Taking the good with the bad on economic recovery
By Leo Canty
Published: Thursday, August 27, 2009 12:00 PM EDT
Good news first: Every day more economists — financial experts, along with re-upped Fed Chairman Ben Bernanke — say the worst part of this bad economy is over. Those claims are based on slowing rates of job losses, excess inventories, consumer confidence — and probably some unscientific observations like the thickness of the wooly bear caterpillar’s fur.Wall Street activities such as stock buying, bonus payments, and TARP futures trading seem to be rising with every happy news story. Good economic news breeds good opportunity for everyone with money. Growing fast profits on the upside is helping to regain the lost net from the previous downside. Hooray!
Now the bad news: The good news is being enjoyed by those most of us can only read about.
Sure, your meager 401(k) is growing a bit, but there’s a lot of lost ground to cover before you’re in full recovery. And the even worse news is that the indicators that move the markets aren’t necessarily the ones that help you pay your bills or boost your pension if you’re retired, as in a 0 percent Social Security cost of living adjustment for the next two years.
As the economy shifts into global mode, the upside of recovery will take on a new form.
In a recent New York Times blog post, Nobel Prize-winning economist Paul Krugman drew a great set of incredibly boring but telling charts to show the impact of global economic change on the recovery. The bottom line: When America has invested more in itself — after the 1981-82 recession, for instance — jobs have grown rapidly as the economy recovered. More people have found work, which in turn generated more income, more spending, more production, and then more jobs. By 1984 employment reached pre-recession levels. That was fast.
Today, with so much of the capital and so many jobs spread out around the world, recovery rates will be slowed. The country may end up with fewer jobs than pre-recession, as companies search for profits with workforce replacements elsewhere.When companies do begin to add jobs, Americans may not be the ones invited to fill them. When fewer jobs are available, there’s less income, less purchasing, slower growth, and a snail’s-pace recovery.
We’re living that experience now in East Hartford, as the big contest unfolds between Pratt & Whitney, which seeks to boost its post-recession profits, and the Machinists union, which is fighting to ramp up job recovery here. As the recovery continues, competition between jobs and profits will escalate.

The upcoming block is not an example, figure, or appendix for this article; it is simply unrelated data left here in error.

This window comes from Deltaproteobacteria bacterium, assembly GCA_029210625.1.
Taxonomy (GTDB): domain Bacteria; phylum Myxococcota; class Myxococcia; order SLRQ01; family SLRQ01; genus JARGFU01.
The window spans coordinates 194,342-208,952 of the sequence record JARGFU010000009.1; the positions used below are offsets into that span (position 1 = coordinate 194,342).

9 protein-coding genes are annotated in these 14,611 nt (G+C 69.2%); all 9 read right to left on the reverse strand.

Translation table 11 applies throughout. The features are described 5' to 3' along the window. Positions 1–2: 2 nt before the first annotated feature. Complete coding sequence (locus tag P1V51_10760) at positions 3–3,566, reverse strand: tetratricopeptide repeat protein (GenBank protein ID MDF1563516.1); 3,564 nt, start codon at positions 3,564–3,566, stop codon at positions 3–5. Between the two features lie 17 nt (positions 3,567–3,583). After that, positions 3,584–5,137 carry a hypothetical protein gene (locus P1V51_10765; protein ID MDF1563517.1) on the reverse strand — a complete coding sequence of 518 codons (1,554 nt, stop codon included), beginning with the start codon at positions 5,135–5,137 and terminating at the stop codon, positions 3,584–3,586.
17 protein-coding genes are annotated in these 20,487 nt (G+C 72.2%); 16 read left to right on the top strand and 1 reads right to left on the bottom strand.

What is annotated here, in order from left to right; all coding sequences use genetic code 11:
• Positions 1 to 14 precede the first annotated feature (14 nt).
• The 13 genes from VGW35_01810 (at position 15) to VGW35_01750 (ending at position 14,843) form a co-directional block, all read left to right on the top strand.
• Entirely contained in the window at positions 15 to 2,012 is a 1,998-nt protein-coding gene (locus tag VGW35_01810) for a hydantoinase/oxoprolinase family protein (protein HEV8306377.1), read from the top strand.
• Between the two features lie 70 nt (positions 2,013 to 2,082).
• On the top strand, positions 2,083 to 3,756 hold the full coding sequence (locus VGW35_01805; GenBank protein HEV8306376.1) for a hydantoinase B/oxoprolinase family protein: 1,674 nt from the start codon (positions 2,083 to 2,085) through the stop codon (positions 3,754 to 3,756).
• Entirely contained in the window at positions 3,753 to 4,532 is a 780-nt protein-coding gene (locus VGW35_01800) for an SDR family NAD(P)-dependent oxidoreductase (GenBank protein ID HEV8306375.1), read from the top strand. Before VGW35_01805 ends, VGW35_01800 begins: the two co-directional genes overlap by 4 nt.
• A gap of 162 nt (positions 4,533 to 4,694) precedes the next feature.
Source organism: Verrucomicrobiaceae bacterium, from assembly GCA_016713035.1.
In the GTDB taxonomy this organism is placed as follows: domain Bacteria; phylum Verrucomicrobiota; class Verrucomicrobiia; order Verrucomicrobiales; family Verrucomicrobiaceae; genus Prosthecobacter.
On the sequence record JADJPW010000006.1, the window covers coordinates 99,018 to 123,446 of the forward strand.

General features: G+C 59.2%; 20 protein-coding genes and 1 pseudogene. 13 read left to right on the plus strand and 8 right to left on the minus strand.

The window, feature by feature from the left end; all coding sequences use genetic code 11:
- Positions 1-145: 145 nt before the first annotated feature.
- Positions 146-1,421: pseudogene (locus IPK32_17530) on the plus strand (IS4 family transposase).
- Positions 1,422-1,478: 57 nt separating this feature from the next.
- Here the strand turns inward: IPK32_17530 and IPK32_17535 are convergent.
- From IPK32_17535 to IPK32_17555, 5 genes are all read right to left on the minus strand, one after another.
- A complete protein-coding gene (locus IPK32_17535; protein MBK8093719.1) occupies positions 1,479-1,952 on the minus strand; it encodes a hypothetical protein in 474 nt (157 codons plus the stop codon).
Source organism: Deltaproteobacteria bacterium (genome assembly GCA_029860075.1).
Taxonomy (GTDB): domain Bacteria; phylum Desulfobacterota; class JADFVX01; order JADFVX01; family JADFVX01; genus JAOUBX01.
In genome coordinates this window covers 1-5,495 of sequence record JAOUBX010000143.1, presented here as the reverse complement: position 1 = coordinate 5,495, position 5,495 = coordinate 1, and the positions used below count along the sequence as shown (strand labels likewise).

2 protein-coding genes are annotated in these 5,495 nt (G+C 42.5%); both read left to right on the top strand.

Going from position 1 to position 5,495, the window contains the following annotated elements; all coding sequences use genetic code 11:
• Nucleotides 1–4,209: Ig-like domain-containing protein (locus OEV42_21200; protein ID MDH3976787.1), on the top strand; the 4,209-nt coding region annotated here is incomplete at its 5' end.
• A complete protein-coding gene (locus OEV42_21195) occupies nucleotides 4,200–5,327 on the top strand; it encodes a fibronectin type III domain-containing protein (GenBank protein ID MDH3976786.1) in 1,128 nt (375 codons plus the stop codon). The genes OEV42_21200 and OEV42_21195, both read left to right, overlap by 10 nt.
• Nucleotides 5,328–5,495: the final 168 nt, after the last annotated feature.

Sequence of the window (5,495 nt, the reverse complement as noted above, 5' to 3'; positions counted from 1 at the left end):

Pratt/United Technologies can operate anywhere in the world. Capital and plants can move faster than ever to Georgia or Singapore or Japan. The quest to provide investors bigger returns drives decision-making — especially after this lag period. And conditions are ripening for better returns. Layoffs and off-shoring the workforce make analysts happy as they calculate stronger earnings potentials. As for the workforce: Buy up the stock market because the job market won’t be the place to be.
American workers could just fold and accept Third World wages to be real competitors. Thailand’s average wage is $5.29 a day. Business and industry have been successfully ratcheting down wage rates in recent years.
But that’s not what America’s all about.
The better option is to create a more level playing field with smart incentives to get the profit chasers chasing profits right here in this country, and meaningful disincentives to prevent business from abandoning the American workforce. Stronger state and national commitments are needed to actively create more jobs and drive more investment in infrastructure that supports old and new industry and technology. Aerospace, fuel cells, biotech, and green products and systems are a few areas to pursue. Retool by building better mass transit, bridges, and structures that will revitalize worn-down cities. Add value to the workforce with more cost-effective health care and pension plans that work.
These are worthy investments that can help generate good news and better outcomes for American jobs and the workforce after the next economic downturn.But first we need to get through this downturn.
Paul Krugman and the wooly caterpillar suggest that as this slow cycle rolls out we may live through a few good reasons to chase those better options.
I’m not sure if that’s good news or bad.
Leo Canty is executive secretary of the Connecticut AFL-CIO and chairman of the board of the Connecticut Health Foundation. He lives in Windsor.